Firefighters with the Myrtle Beach ocean rescue team say they are changing a few things up this summer.
The team is preparing for millions of travelers to make their way to Myrtle Beach during the warmer months.
On Friday, a teenager drowned in a rip current Emerald Isle, North Carolina. Meanwhile, Myrtle Beach also had rip current warnings with red flags along the beach.
“Sometimes I think it’s about education which we are trying to get out there more, to let people know what these flags mean, and to obey the warnings,” said Battalion Chief, Brian Mitchell.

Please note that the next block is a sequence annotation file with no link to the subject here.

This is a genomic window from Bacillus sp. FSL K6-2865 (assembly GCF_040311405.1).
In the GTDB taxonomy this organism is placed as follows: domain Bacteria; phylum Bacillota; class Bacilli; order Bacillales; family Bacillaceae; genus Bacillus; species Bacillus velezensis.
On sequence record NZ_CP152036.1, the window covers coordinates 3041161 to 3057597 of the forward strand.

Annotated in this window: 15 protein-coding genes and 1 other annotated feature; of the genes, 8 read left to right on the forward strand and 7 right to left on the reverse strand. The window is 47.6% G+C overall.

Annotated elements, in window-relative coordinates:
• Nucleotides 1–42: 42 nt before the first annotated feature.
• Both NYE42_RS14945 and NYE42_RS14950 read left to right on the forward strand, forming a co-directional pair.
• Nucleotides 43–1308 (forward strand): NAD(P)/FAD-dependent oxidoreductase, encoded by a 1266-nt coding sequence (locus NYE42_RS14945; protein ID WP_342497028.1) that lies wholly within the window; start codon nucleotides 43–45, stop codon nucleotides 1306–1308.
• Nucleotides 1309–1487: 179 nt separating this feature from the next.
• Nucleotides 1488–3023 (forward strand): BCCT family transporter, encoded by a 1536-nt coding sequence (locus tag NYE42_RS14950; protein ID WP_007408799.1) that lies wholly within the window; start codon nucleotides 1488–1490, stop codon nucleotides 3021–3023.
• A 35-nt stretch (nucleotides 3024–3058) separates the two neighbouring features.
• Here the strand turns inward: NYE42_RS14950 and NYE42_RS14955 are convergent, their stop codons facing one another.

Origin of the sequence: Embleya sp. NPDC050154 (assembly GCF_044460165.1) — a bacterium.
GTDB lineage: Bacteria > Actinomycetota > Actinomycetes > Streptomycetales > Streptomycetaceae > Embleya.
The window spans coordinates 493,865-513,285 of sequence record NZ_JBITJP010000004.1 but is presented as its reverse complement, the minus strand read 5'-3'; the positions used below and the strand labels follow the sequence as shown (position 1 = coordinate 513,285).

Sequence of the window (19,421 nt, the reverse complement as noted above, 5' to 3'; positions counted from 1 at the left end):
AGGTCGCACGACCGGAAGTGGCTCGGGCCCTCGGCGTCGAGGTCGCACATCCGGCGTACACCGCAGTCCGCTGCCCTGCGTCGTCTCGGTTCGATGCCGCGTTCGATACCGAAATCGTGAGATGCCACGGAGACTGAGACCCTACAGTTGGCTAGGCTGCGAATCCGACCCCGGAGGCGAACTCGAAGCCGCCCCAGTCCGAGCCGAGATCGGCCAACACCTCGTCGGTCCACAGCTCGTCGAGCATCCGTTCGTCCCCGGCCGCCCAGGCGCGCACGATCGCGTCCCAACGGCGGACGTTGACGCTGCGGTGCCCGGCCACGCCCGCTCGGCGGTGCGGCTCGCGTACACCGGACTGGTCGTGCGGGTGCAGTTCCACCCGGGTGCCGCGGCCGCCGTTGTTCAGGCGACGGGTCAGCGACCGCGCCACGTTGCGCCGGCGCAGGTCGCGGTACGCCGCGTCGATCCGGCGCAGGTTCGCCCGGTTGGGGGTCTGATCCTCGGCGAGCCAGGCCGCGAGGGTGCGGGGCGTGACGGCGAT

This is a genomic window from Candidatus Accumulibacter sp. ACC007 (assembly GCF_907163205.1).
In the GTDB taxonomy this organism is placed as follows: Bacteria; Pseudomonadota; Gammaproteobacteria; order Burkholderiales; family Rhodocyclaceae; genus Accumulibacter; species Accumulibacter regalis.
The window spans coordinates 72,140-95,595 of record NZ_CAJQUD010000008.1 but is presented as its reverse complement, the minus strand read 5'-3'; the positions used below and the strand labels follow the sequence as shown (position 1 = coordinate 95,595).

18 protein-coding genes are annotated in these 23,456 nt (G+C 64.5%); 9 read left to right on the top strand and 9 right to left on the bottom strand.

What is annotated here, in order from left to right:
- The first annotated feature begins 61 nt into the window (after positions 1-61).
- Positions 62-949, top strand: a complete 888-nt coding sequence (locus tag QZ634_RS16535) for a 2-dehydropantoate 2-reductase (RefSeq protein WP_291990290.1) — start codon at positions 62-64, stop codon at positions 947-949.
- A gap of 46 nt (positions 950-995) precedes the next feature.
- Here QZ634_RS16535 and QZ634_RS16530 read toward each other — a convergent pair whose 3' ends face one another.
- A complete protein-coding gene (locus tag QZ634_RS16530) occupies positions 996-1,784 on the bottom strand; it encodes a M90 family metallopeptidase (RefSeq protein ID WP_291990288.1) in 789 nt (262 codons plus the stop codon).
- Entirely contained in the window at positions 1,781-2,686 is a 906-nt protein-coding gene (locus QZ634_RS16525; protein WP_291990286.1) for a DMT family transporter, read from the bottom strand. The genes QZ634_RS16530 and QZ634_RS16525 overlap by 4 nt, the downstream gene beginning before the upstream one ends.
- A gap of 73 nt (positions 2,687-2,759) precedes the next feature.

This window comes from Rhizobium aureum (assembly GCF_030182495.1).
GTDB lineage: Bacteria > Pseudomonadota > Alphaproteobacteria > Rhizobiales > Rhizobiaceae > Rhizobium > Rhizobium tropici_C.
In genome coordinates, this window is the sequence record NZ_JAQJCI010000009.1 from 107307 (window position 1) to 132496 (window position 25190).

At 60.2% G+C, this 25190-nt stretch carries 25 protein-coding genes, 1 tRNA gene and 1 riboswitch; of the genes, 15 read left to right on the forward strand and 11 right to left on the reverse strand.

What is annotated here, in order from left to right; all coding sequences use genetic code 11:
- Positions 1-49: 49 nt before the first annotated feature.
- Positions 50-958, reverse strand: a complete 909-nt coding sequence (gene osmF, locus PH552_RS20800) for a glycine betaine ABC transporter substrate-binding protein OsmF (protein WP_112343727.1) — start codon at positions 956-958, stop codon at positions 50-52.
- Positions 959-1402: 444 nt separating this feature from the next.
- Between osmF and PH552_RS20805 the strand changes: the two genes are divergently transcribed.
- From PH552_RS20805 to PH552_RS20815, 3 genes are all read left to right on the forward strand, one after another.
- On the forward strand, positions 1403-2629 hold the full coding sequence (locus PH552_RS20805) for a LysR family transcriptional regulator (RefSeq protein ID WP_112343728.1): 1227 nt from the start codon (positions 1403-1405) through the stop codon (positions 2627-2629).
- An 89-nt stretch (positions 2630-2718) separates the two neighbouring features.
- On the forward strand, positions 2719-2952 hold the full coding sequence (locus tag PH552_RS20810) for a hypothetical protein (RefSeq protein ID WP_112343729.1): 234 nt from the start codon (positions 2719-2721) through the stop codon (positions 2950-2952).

Another change in the works is a lost children program, to better help lifeguards and firefighters work together to unite parents with their children.
“The children, even adults get lost on the beach and we are trying to do a better job at identifying the avenues to make sure everyone has a plan, so if you do get lost you have a meeting spot or you find a lifeguard stand,” said Mitchell.
Patrols will start staying out later this year, some until 8 p.m. and will all ride in Colorado vehicles.
“We had some UTV’s, we were using some side by sides but this year we decided it was a little bit better to be in a Colorado,” said Mitchell.
Right now there are 40 firefighters on the ocean crew, a numer that has grown to match with an increase of beach visitors.